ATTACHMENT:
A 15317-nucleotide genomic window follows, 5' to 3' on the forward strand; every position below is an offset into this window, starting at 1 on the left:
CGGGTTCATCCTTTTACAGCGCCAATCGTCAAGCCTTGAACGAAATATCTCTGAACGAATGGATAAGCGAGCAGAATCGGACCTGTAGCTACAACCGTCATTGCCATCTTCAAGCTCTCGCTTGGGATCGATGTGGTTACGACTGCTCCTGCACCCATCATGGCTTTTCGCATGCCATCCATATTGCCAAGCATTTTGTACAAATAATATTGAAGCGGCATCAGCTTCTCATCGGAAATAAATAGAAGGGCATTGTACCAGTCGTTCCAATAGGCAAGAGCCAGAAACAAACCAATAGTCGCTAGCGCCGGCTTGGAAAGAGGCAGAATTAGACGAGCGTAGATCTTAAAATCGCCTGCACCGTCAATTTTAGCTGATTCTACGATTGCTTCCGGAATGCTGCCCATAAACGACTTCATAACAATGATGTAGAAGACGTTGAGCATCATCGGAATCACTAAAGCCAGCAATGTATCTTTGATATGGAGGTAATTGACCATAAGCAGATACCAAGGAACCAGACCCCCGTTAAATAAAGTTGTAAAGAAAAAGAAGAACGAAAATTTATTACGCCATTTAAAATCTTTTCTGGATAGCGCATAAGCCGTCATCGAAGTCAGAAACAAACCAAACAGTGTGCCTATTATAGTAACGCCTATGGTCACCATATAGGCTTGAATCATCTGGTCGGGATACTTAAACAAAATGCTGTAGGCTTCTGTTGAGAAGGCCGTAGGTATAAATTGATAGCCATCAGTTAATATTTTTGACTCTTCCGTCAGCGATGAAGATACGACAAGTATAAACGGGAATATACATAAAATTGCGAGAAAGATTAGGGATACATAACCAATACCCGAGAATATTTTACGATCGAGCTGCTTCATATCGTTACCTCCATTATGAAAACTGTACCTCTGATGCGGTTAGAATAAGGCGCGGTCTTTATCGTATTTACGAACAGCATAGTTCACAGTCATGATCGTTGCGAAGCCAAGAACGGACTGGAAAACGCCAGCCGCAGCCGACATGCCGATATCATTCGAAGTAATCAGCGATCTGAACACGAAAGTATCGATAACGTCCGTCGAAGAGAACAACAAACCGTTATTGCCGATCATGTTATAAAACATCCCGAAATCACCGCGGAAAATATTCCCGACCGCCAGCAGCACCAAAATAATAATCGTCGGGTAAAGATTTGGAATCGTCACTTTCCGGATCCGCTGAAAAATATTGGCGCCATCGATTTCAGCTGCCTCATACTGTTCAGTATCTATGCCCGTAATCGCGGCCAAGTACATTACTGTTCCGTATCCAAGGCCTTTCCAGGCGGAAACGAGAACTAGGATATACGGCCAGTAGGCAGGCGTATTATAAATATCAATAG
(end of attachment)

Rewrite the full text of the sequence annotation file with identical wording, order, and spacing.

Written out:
A 15317-nucleotide genomic window follows, 5' to 3' on the forward strand; every position below is an offset into this window, starting at 1 on the left:
CGGGTTCATCCTTTTACAGCGCCAATCGTCAAGCCTTGAACGAAATATCTCTGAACGAATGGATAAGCGAGCAGAATCGGACCTGTAGCTACAACCGTCATTGCCATCTTCAAGCTCTCGCTTGGGATCGATGTGGTTACGACTGCTCCTGCACCCATCATGGCTTTTCGCATGCCATCCATATTGCCAAGCATTTTGTACAAATAATATTGAAGCGGCATCAGCTTCTCATCGGAAATAAATAGAAGGGCATTGTACCAGTCGTTCCAATAGGCAAGAGCCAGAAACAAACCAATAGTCGCTAGCGCCGGCTTGGAAAGAGGCAGAATTAGACGAGCGTAGATCTTAAAATCGCCTGCACCGTCAATTTTAGCTGATTCTACGATTGCTTCCGGAATGCTGCCCATAAACGACTTCATAACAATGATGTAGAAGACGTTGAGCATCATCGGAATCACTAAAGCCAGCAATGTATCTTTGATATGGAGGTAATTGACCATAAGCAGATACCAAGGAACCAGACCCCCGTTAAATAAAGTTGTAAAGAAAAAGAAGAACGAAAATTTATTACGCCATTTAAAATCTTTTCTGGATAGCGCATAAGCCGTCATCGAAGTCAGAAACAAACCAAACAGTGTGCCTATTATAGTAACGCCTATGGTCACCATATAGGCTTGAATCATCTGGTCGGGATACTTAAACAAAATGCTGTAGGCTTCTGTTGAGAAGGCCGTAGGTATAAATTGATAGCCATCAGTTAATATTTTTGACTCTTCCGTCAGCGATGAAGATACGACAAGTATAAACGGGAATATACATAAAATTGCGAGAAAGATTAGGGATACATAACCAATACCCGAGAATATTTTACGATCGAGCTGCTTCATATCGTTACCTCCATTATGAAAACTGTACCTCTGATGCGGTTAGAATAAGGCGCGGTCTTTATCGTATTTACGAACAGCATAGTTCACAGTCATGATCGTTGCGAAGCCAAGAACGGACTGGAAAACGCCAGCCGCAGCCGACATGCCGATATCATTCGAAGTAATCAGCGATCTGAACACGAAAGTATCGATAACGTCCGTCGAAGAGAACAACAAACCGTTATTGCCGATCATGTTATAAAACATCCCGAAATCACCGCGGAAAATATTCCCGACCGCCAGCAGCACCAAAATAATAATCGTCGGGTAAAGATTTGGAATCGTCACTTTCCGGATCCGCTGAAAAATATTGGCGCCATCGATTTCAGCTGCCTCATACTGTTCAGTATCTATGCCCGTAATCGCGGCCAAGTACATTACTGTTCCGTATCCAAGGCCTTTCCAGGCGGAAACGAGAACTAGGATATACGGCCAGTAGGCAGGCGTATTATAAATATCAATAG